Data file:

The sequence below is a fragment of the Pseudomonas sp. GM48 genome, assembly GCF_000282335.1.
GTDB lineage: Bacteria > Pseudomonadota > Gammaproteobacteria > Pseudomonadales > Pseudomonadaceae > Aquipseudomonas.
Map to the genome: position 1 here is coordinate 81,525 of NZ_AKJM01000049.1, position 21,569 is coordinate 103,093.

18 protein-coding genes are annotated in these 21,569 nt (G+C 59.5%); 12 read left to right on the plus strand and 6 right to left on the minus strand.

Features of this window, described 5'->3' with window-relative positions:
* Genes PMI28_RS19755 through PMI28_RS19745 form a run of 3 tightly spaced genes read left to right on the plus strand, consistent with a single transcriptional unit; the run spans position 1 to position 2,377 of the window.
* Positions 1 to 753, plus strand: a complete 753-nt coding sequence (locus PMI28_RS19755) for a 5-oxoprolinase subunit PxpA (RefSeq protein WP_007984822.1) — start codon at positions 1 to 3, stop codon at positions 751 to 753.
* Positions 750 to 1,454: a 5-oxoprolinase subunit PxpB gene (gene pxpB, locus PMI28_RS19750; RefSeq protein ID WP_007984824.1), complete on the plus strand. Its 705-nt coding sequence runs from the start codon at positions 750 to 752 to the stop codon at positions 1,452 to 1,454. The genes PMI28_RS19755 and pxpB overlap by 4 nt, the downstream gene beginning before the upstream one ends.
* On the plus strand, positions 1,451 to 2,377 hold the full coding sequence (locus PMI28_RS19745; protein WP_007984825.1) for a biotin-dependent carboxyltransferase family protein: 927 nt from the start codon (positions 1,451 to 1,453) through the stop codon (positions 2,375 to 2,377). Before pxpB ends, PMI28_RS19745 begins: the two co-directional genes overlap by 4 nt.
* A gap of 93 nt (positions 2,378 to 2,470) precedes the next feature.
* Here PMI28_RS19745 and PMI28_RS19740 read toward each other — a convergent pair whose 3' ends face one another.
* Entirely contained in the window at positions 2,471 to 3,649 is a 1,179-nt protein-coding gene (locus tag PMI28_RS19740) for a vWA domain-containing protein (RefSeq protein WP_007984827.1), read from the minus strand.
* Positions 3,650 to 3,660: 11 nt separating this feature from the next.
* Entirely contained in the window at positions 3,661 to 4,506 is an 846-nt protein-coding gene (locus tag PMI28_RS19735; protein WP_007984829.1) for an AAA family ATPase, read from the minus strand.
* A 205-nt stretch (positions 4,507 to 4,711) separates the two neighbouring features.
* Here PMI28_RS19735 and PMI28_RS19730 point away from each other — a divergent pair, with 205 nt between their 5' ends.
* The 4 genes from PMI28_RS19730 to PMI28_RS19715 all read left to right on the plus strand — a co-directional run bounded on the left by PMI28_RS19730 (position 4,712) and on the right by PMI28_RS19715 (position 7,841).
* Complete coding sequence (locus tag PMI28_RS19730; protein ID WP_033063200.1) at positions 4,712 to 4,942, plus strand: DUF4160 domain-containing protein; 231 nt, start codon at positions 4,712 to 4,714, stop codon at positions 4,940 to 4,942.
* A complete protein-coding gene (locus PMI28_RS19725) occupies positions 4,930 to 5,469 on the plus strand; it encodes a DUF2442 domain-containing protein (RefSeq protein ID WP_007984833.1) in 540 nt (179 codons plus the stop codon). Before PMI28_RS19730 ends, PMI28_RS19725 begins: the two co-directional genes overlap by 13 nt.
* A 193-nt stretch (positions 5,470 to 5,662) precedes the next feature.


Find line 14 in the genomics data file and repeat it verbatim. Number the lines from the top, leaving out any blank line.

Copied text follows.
* Entirely contained in the window at positions 3,661 to 4,506 is an 846-nt protein-coding gene (locus tag PMI28_RS19735; protein WP_007984829.1) for an AAA family ATPase, read from the minus strand.